Racial and Ethnic Disparities in Access to Health Insurance and Health Care
Racial and ethnic groups in the United States continue to experience major differences in health status compared to the majority white population. Although many factors affect health status, the lack of health insurance and other barriers to obtaining health services markedly diminish minorities’ use of both preventive services and medical treatments. This report, produced in collaboration with the UCLA Center for Health Policy Research, examines health insurance coverage and access to physician services among African Americans, Latinos, Asian Americans and Pacific Islanders, and American Indians and Alaska Natives. By pooling national survey data over two years, information about particular minority subgroups is also provided.
Four new fact sheets examining health insurance coverage and access to physician services among these racial and ethnic minority groups have also been released.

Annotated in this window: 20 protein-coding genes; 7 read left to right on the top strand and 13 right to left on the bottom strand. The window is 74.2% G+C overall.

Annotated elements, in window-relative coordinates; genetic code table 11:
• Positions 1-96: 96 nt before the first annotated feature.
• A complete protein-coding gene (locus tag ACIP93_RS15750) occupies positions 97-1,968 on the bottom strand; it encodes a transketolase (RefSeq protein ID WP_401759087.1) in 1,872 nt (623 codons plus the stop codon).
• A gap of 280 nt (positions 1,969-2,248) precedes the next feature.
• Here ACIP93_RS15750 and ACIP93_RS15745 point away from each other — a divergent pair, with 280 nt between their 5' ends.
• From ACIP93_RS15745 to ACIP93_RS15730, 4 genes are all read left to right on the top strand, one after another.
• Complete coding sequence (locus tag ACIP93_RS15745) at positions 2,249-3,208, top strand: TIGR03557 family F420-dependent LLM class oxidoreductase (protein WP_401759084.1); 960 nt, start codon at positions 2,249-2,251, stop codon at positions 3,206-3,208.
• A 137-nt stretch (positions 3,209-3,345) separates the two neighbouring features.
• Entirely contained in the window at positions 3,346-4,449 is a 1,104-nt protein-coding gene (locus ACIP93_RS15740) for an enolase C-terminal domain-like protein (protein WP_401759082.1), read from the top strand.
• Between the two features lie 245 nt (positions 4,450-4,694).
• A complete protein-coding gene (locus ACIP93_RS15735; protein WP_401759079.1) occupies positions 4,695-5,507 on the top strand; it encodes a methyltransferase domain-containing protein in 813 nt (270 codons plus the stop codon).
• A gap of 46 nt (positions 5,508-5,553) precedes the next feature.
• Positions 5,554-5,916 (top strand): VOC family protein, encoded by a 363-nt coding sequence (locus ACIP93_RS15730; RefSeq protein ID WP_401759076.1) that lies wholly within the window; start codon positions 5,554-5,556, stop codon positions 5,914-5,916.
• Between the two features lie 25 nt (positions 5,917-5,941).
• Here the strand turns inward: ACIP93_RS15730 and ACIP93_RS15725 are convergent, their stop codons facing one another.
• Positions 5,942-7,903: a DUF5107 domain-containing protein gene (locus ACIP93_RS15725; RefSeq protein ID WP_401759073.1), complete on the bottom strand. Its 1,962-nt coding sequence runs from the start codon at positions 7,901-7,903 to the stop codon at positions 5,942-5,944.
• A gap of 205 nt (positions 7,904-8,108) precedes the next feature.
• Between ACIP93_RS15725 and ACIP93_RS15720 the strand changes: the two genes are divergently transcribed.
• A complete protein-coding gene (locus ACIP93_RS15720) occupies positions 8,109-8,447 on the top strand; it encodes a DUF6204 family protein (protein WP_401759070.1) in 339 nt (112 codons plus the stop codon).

- News Release: New Report Provides Critical Information About Health Insurance Coverage and Access for Racial and Ethnic Minority Groups
- Fact Sheet: Health Insurance Coverage and Access to Care Among American Indians and Alaska Natives
- Fact Sheet: Health Insurance Coverage and Access to Care Among Asian Americans and Pacific Islanders
- Fact Sheet: Health Insurance Coverage and Access to Care Among Latinos
- Fact Sheet: Health Insurance Coverage and Access to Care Among African Americans
also of interest
- How Have State Medicaid Expansion Decisions Affected the Experiences of Low-Income Adults? Perspectives from Ohio, Arkansas, and Missouri
- The Uninsured: A Primer - Key Facts About Health Insurance and the Uninsured in America
- Profiles of Medicaid Outreach and Enrollment Strategies: Using Text Messaging to Reach and Enroll Uninsured Individuals into Medicaid and CHIP
- What is Medicaid's Impact on Access to Care, Health Outcomes, and Quality of Care? Setting the Record Straight on the Evidence